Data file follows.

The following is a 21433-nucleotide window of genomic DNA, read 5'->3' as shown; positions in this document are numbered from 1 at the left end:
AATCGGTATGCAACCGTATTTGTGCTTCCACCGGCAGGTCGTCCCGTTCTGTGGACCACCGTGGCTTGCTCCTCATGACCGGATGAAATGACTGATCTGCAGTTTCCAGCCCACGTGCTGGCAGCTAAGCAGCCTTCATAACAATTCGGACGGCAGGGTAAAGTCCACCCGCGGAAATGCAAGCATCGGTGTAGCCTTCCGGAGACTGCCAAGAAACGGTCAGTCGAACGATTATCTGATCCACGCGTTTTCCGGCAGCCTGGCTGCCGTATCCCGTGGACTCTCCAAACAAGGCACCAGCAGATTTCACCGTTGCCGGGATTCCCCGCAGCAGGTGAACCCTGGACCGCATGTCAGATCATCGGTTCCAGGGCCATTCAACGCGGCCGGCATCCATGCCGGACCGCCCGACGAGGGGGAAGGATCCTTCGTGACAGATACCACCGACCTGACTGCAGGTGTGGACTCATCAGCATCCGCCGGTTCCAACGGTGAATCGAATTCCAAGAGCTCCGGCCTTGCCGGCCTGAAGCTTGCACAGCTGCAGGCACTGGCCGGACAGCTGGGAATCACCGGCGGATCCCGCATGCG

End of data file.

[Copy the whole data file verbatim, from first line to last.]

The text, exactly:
The following is a 21433-nucleotide window of genomic DNA, read 5'->3' as shown; positions in this document are numbered from 1 at the left end:
AATCGGTATGCAACCGTATTTGTGCTTCCACCGGCAGGTCGTCCCGTTCTGTGGACCACCGTGGCTTGCTCCTCATGACCGGATGAAATGACTGATCTGCAGTTTCCAGCCCACGTGCTGGCAGCTAAGCAGCCTTCATAACAATTCGGACGGCAGGGTAAAGTCCACCCGCGGAAATGCAAGCATCGGTGTAGCCTTCCGGAGACTGCCAAGAAACGGTCAGTCGAACGATTATCTGATCCACGCGTTTTCCGGCAGCCTGGCTGCCGTATCCCGTGGACTCTCCAAACAAGGCACCAGCAGATTTCACCGTTGCCGGGATTCCCCGCAGCAGGTGAACCCTGGACCGCATGTCAGATCATCGGTTCCAGGGCCATTCAACGCGGCCGGCATCCATGCCGGACCGCCCGACGAGGGGGAAGGATCCTTCGTGACAGATACCACCGACCTGACTGCAGGTGTGGACTCATCAGCATCCGCCGGTTCCAACGGTGAATCGAATTCCAAGAGCTCCGGCCTTGCCGGCCTGAAGCTTGCACAGCTGCAGGCACTGGCCGGACAGCTGGGAATCACCGGCGGATCCCGCATGCG